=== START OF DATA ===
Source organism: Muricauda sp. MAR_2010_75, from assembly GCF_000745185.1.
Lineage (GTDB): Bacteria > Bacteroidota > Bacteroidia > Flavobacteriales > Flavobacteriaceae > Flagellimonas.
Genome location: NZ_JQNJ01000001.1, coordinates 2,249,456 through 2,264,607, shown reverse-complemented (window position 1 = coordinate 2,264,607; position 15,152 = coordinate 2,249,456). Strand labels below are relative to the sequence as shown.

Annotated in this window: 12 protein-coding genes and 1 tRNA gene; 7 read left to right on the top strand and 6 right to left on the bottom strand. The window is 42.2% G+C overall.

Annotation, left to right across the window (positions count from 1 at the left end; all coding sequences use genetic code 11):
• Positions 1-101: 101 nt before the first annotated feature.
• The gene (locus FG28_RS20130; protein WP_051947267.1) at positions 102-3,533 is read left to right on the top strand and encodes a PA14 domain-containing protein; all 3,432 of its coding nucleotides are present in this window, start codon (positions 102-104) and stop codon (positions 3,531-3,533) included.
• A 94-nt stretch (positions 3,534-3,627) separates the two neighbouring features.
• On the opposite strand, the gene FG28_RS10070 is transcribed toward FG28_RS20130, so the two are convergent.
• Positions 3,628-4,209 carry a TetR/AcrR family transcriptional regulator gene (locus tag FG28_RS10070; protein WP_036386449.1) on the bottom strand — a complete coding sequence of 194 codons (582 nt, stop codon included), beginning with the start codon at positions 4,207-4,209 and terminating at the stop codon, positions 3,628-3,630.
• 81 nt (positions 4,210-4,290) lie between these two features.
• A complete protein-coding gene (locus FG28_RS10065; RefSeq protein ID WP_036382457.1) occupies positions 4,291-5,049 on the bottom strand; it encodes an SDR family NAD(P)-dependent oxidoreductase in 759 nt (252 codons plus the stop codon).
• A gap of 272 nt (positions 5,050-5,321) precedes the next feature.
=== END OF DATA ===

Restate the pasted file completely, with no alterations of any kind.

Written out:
Source organism: Muricauda sp. MAR_2010_75, from assembly GCF_000745185.1.
Lineage (GTDB): Bacteria > Bacteroidota > Bacteroidia > Flavobacteriales > Flavobacteriaceae > Flagellimonas.
Genome location: NZ_JQNJ01000001.1, coordinates 2,249,456 through 2,264,607, shown reverse-complemented (window position 1 = coordinate 2,264,607; position 15,152 = coordinate 2,249,456). Strand labels below are relative to the sequence as shown.

Annotated in this window: 12 protein-coding genes and 1 tRNA gene; 7 read left to right on the top strand and 6 right to left on the bottom strand. The window is 42.2% G+C overall.

Annotation, left to right across the window (positions count from 1 at the left end; all coding sequences use genetic code 11):
• Positions 1-101: 101 nt before the first annotated feature.
• The gene (locus FG28_RS20130; protein WP_051947267.1) at positions 102-3,533 is read left to right on the top strand and encodes a PA14 domain-containing protein; all 3,432 of its coding nucleotides are present in this window, start codon (positions 102-104) and stop codon (positions 3,531-3,533) included.
• A 94-nt stretch (positions 3,534-3,627) separates the two neighbouring features.
• On the opposite strand, the gene FG28_RS10070 is transcribed toward FG28_RS20130, so the two are convergent.
• Positions 3,628-4,209 carry a TetR/AcrR family transcriptional regulator gene (locus tag FG28_RS10070; protein WP_036386449.1) on the bottom strand — a complete coding sequence of 194 codons (582 nt, stop codon included), beginning with the start codon at positions 4,207-4,209 and terminating at the stop codon, positions 3,628-3,630.
• 81 nt (positions 4,210-4,290) lie between these two features.
• A complete protein-coding gene (locus FG28_RS10065; RefSeq protein ID WP_036382457.1) occupies positions 4,291-5,049 on the bottom strand; it encodes an SDR family NAD(P)-dependent oxidoreductase in 759 nt (252 codons plus the stop codon).
• A gap of 272 nt (positions 5,050-5,321) precedes the next feature.